Pfister has been nominated for an Academy Award for Best Cinematography four times, each time for a film directed by Nolan. He won an Academy Award for his work on Inception at the 83rd Academy Awards. He also has been nominated three times for the American Society of Cinematographers Award for Outstanding Achievement in Cinematography in Theatrical Releases, for Batman Begins, The Dark Knight and Inception, winning for the latter, in 2011.
Pfister made his directorial debut with the science fiction thriller Transcendence, starring Johnny Depp, which was released by Warner Bros. on April 18, 2014. The cast also featured Morgan Freeman, Kate Mara, Cillian Murphy, Rebecca Hall, and Paul Bettany.
He is a member of the American Society of Cinematographers (ASC) since 2002, and the British Society of Cinematographers (BSC) since 2011.
The Batman Begins video game includes a character named "Walter Pfister".
|The Tick||Television series;|
|1990||Streets||Katt Shea||Phedon Papamichael||Director of Additional Photography|
|Body Chemistry||Kristine Peterson||2nd Unit Director of Photography|
|Slumber Party Massacre III||Sally Mattison||Jürgen Baum|
|Naked Obsession||Dan Golden||Dick Buckley||Director of Additional Photography|
|1991||Prayer of the Rollerboys||Rick King||Phedon Papamichael|
|1992||Leather Jackets||Lee Drysdale||James Chressanthis||2nd Unit Director of Photography|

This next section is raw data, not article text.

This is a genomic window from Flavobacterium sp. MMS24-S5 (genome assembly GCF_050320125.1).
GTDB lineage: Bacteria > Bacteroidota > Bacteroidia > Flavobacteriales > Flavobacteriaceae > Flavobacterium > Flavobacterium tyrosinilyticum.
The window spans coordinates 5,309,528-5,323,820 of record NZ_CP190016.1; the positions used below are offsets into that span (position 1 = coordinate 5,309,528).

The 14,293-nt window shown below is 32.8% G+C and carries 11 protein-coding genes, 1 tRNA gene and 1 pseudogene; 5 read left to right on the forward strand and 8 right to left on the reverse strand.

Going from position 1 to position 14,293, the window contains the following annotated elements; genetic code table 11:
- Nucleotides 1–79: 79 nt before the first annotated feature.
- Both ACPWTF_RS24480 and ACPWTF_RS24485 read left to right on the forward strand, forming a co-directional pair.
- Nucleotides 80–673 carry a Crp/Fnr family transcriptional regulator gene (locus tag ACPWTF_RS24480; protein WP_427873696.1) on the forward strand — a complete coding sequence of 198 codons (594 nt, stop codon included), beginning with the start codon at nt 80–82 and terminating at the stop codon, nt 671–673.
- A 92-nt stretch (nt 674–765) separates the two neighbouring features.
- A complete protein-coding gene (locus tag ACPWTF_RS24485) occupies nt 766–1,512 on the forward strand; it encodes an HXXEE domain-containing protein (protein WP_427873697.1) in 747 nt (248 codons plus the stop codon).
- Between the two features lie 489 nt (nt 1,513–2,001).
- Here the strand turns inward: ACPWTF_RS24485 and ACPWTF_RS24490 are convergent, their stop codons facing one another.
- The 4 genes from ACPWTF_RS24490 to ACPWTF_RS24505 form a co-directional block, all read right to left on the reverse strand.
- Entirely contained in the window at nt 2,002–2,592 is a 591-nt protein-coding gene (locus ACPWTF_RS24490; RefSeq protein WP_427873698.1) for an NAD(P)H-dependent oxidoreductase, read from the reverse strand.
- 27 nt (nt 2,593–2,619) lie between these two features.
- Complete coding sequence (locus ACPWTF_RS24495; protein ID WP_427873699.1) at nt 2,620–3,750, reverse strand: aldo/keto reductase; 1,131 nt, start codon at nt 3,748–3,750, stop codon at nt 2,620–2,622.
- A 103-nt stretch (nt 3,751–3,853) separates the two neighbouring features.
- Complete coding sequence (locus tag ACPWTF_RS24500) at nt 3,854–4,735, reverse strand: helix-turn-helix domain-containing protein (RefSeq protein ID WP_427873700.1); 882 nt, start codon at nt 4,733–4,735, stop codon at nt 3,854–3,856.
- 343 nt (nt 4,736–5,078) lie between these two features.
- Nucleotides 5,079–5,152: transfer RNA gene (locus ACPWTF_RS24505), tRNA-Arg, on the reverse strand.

|1997||Austin Powers: International Man of Mystery||Jay Roach||Peter Deming||Director of Additional Photography|
|Mouse Hunt||Gore Verbinski||Phedon Papamichael||2nd Unit Director of Photography|
|1998||Dennis the Menace Strikes Again||Charles T. Kanganis||Charles T. Kanganis|
|1999||Stuart Little||Rob Minkoff||Guillermo Navarro||Director of Additional Photography|
|2000||The Million Dollar Hotel||Wim Wenders||Phedon Papamichael|
|2013||Turbo||David Soren||Christ Stover||Visual consultant|
Awards and nominationsEdit
- 2005: Batman Begins (Nominated)
- 2006: The Prestige (Nominated)
- 2008: The Dark Knight (Nominated)
- 2010: Inception (Won)
- 2010: Inception (Won)
- 2001: Memento (Nominated)
- "Wally Pfister, ASC". Cameraguild. Archived from the original on 2012-05-03. Retrieved 2009-08-05.
- "Sheboygan Press Newspaper Archives, Jun 8, 1957, p. 7". 8 June 1957.
- "Christopher Nolan: The Movies. The Memories. – Part 2: Wally Pfister on Memento". Empire. July 2010. Retrieved March 1, 2013.
- McClintock, Pamela (March 1, 2013). "Johnny Depp's 'Transcendence' to Hit Theaters in April 2014". The Hollywood Reporter. Retrieved March 1, 2013.
- "Cillian Murphy Reuniting with Wally Pfister for 'Transcendence' Sci-Fi".
- on YouTube